How To Use Facebook To Get A Job: Part 1
Do you know how many people are on Facebook? About a billion, more or less. That is a lot of people that can be accessed for free, and you know what? Recruiters cannot resist. According to a recent survey on social recruiting, LinkedIn was the number one social network used by recruiters. However, Facebook was second and rapidly growing in recruiter adoption. Is this solely because of the sheer numbers represented by Facebook? I don’t think so. I believe a lot of it has to do with Facebook’s own ambitions.
At the beginning of the year, Facebook released an upgrade to its search engine called “Graph Search.” Whenever I read articles about it, Facebook execs always pointed out how cool it was as a potential recruiting tool. This is what Mark Zuckerburg, Facebook CEO said about it:
“One of my favorite queries is recruiting,” Zuckerberg said. “Let’s say we’re trying to find engineers at Google who are friends of engineers at Facebook.” He typed in the query and found, not surprisingly, that there were lots of people who met those criteria. Each one was represented by a little rectangle of information — their profile photo, along with snippets of key information like where they went to school, where they live, and the names of the mutual friends.”
That sentiment was echoed by Lars Rasmussen, co-creator of Graph Search, who said the following:
“And suppose I want a job at Pinterest — which I don’t, for the record — and I want someone to introduce me there,” he said. “I can search for my friends who are friends with Pinterest employees.”
When I read those quotes back then, immediately I suspected that Facebook had LinkedIn envy. I mean, think about it. Facebook owns the online personal social web. If they owned the professional social web represented in LinkedIn, world domination would belong to them. (Insert maniacal mad scientist laugh here.) So, ever since the beginning of the year, I have been looking for an announcement of Facebook buying LinkedIn. Assuming of course, LinkedIn sells out to them or wants to be bought by them or anyone. And then, months later, I noticed that Facebook rolled out a new look. By now, everyone should have it. (If not, it’s coming.) In the new (now current) look, the “About” section was more prominent. Recently, Facebook has been nagging, um… suggesting heavily that users update their “about” pages.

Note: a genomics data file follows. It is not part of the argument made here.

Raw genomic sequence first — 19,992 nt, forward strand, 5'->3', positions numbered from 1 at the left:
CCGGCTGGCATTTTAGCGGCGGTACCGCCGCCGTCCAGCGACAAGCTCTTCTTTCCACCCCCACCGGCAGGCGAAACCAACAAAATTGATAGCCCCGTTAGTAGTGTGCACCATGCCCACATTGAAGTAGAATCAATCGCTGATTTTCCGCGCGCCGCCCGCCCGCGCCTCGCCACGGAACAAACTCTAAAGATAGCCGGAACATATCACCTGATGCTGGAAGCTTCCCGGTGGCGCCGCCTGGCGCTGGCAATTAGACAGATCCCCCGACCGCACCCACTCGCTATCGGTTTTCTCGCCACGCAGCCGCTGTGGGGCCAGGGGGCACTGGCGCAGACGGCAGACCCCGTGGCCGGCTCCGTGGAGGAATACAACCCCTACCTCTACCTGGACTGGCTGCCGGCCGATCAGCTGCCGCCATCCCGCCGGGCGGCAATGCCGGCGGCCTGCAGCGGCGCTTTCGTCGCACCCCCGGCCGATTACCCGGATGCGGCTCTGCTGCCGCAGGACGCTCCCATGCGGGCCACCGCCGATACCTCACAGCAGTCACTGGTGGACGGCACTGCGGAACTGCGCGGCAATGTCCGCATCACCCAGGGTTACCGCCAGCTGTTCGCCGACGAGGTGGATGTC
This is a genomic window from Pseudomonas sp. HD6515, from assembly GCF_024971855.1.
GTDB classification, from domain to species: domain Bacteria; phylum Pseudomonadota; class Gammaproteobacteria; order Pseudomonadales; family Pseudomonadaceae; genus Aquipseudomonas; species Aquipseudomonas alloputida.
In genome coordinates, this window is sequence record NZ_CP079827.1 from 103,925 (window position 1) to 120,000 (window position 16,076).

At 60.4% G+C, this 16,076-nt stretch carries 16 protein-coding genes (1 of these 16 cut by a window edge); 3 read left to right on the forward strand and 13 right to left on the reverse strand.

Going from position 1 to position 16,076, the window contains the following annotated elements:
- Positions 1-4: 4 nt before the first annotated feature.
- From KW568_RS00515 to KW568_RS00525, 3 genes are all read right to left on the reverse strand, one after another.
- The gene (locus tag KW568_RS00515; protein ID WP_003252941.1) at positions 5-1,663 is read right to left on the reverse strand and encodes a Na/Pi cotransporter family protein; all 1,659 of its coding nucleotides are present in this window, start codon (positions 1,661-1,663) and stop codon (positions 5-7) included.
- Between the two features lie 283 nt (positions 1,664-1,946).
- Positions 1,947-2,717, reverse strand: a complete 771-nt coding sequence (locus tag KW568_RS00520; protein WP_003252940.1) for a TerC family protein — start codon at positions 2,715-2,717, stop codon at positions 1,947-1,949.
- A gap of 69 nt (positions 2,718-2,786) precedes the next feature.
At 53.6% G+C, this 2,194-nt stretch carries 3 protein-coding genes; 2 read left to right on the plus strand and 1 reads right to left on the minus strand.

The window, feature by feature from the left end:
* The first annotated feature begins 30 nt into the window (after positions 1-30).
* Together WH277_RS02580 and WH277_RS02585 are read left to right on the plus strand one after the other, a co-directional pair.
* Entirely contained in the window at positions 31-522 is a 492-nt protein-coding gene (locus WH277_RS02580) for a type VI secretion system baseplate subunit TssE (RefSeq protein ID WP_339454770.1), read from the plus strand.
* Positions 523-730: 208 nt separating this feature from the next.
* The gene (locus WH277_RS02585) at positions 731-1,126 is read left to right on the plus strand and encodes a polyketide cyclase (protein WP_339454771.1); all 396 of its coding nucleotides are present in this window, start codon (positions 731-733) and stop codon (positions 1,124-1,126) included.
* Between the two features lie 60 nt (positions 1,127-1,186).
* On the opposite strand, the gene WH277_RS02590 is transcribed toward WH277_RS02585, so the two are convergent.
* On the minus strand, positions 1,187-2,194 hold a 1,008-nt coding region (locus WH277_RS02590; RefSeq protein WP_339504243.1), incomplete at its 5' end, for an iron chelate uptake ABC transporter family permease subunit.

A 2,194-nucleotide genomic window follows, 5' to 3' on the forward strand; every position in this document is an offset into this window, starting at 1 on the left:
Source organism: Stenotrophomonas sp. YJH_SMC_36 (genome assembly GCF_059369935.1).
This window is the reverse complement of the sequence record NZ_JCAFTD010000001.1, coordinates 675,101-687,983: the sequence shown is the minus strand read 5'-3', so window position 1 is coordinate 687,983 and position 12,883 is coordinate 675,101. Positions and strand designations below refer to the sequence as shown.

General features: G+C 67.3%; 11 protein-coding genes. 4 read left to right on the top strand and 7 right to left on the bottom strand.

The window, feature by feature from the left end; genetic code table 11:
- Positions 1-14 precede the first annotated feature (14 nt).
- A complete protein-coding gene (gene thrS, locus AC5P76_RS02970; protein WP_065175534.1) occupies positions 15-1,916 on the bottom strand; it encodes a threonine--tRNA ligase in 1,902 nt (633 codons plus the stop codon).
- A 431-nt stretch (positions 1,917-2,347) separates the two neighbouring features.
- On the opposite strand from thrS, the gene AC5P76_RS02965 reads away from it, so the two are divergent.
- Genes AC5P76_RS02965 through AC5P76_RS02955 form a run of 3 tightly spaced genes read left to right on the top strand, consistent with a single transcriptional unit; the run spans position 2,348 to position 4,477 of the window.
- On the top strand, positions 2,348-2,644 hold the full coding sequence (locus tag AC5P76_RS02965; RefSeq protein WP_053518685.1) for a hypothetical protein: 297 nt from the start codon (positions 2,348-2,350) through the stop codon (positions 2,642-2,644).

So, what does this mean? I speculate that Facebook is thinking, we may not need to buy LinkedIn if enough people update their about pages. Why? If a near billion people input their occupational data, recruiters will salivate over themselves to take advantage and potentially make hires. Whether you know it or not, there are several tools available to recruiters that search Facebook for possible hires. The information these tools search is found on the “about” pages of Facebook users. So, recruiters should be dancing in the streets, right? Not so fast…
Are you comfortable with recruiters searching Facebook in any capacity to find you? Nervous about what could be found, even if they do not search your timeline (per se), does the very idea make you shudder? I bet it does. I would wager enough of you are trepidatious enough that Facebook has not walked away from the possibility of purchasing LinkedIn. I think at this point, they are merely testing the waters. So, what does all this mean to you? I think it means that you have the opportunity to position yourself to be found by recruiters whether you are looking for work or not. If you are job hunting now, great, you will be better off than others not utilizing the advice I am about to give you. If you are not looking for work, do what I am about to suggest anyway. Why? It gets you on a recruiter’s radar and like a good insurance policy, it’s better to have it and not need it than the reverse. Make sense?
The very first thing I suggest you do is become an expert on Facebook privacy settings. Once that is done, mouse over the “About” link on your Facebook profile and click it.
Once on the “About” page, click the “edit” button to the right of “Work and Education.”
Add data about your work history and once done, choose to make the section you added “public.”
In the “Contact Information” box, add a link to your LinkedIn profile in the website section and make sure its public.
When you are done adding your information and choosing what bits of data you want public, (I suggest all of your employment history, current city and website.) sit back and relax in the knowledge that if recruiters find your profile while searching for jobseekers, you (1) have made it easy to check your background, (2) have made it easy for them to contact you on LinkedIn and (3) covered your tracks with the privacy settings. Yay!
So, what do you think?